A few days ago, I set out to bake a pie. We were having a party with veggies and corn to grill, black bean salad, watermelon gazpacho
, fresh mozzarella with tomatoes and basil, and lots of good friends and family to eat with us one more time before we move away. Of course we needed dessert and since blueberries are perfectly in season, I knew what I would make. I always have high expectations when I start out a project, whether in the kitchen or anywhere else. It had to be a pie, not a gallette or a crisp and it was going to be the best pie I have ever made.
I flipped to a crust recipe from the King Arthur Flour Whole Grain Baking Book. I measured, sifted, cut in butter, let the crust chill for a while in the fridge all the while imagining that this pie would surpass any other that I have made before. For a long time, I have wanted to add “great pie maker” to my list of skills but I haven’t really put my nose to the grindstone so much as baked the occasional pie and hoped that it would be as good as I dreamed.
Sometimes following the recipe and hoping for the best doesn’t go as far as a little common sense. I knew the dough would not stretch into a top and bottom crust holding all of the juicy berries. Still, I rolled and patched and then relented and made a single crust pie, open-faced with the blueberries staring out, keeping no secrets.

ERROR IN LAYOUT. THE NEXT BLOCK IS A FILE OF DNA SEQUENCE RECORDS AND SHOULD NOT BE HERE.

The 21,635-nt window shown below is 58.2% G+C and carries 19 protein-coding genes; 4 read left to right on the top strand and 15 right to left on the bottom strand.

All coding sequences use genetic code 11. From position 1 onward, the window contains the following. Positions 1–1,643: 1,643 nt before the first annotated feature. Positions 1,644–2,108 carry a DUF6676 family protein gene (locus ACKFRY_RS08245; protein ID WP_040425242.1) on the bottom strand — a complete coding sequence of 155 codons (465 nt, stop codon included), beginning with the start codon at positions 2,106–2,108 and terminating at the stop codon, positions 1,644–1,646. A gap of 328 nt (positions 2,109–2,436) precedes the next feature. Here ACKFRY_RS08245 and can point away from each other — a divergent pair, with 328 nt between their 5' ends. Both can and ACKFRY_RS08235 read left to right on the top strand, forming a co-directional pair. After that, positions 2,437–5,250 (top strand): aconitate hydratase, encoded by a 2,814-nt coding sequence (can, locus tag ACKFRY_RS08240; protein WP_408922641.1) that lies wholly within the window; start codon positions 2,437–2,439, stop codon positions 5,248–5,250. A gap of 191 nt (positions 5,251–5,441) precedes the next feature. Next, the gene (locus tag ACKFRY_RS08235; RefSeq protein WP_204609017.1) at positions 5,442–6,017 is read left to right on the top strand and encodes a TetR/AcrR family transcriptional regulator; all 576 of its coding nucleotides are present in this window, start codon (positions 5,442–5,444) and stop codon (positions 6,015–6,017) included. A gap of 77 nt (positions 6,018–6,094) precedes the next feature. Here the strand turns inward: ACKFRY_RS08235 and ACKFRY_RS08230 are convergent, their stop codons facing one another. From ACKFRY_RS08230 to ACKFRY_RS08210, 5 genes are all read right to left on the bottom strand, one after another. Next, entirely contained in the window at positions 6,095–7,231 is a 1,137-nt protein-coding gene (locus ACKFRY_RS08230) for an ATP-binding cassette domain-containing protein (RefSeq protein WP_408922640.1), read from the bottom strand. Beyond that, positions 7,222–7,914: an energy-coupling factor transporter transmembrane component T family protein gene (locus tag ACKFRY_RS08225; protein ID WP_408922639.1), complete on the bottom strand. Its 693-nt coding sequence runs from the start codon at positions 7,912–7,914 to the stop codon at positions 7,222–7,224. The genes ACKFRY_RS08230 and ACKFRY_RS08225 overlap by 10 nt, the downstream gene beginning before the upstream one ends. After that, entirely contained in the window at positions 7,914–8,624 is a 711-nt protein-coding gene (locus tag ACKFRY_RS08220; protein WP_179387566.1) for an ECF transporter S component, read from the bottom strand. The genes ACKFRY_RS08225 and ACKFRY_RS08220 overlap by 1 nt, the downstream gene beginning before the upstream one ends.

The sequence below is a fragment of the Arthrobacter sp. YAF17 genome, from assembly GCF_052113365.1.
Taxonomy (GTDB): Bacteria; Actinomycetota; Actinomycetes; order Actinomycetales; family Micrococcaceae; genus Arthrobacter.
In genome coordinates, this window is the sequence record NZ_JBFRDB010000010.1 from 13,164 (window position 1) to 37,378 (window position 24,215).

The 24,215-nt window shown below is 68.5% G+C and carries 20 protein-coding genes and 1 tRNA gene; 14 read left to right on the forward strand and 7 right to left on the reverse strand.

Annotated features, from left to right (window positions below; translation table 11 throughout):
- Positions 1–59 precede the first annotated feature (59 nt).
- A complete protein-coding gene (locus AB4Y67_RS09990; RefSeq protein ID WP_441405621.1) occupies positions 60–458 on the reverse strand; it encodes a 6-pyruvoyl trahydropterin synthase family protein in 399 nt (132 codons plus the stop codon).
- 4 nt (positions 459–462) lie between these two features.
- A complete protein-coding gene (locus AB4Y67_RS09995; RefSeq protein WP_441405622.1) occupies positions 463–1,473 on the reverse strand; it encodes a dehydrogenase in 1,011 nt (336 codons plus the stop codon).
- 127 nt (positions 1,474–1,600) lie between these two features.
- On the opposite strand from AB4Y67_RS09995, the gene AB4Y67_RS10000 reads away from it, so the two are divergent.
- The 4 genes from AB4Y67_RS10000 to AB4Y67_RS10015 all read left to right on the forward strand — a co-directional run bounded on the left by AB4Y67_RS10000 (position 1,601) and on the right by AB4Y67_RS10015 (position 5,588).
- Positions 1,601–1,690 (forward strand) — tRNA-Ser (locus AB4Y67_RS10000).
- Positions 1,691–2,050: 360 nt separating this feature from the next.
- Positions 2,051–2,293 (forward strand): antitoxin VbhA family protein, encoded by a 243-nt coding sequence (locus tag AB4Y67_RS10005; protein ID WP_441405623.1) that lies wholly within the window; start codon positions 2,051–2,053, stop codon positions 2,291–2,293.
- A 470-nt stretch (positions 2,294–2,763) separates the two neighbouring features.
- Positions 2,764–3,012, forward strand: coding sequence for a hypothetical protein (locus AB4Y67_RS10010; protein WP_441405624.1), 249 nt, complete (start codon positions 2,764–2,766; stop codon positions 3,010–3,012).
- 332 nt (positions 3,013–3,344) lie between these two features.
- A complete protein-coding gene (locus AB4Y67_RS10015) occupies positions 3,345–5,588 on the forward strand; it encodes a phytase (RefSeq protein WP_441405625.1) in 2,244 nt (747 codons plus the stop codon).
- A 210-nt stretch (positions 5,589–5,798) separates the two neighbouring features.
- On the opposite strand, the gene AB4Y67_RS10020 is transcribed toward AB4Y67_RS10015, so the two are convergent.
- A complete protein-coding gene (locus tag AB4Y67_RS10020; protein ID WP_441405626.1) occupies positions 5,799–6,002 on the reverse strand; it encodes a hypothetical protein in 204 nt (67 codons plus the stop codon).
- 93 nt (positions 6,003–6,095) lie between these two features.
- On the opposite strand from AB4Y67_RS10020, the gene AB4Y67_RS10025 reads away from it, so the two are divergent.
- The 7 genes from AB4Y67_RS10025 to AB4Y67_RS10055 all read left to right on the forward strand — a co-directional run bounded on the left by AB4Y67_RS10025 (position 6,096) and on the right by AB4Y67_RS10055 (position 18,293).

When you mix a delicious group of ingredients, its hard to go terribly wrong, but there is always room for improvement on my part. The pie was a good taste of summer, even if it was not what I had expected when I started out. When I am cooking, my results are rarely exactly what I had imagined, but that’s not always a bad thing. This is true for most things in life.
I served this pie at our party which happened to be on our one year wedding anniversary. A year ago, Ray and I thought we knew where we would be right now. We had an idea that we would be farming and hiking on the west coast this summer. Our plans have changed a few times since then. I don’t think I would have predicted that a year after our wedding we would be moving to Minnesota. I am sure that, as time goes on and where ever we end up, the process of working together to plan our future and making these decisions is probably the best part.
Now we are starting the next chapter of our lives together. I can’t wait to unpack our kitchen and start cooking and I have a lot of sewing projects in mind. I’ll be looking for a job, hopefully making new friends and exploring a new part of the country. In this case I don’t really know what to expect. I’m interested in pursuing my passions as intensely as I can, in grabbing opportunities if they come my way, or seeking them out if they don’t appear as I might expect them to. I plan to write lots of letters and take some classes. I have a new fiddle to practice playing and I haven’t stopped dreaming about our farm I’m just focusing on the road we’re taking to get there.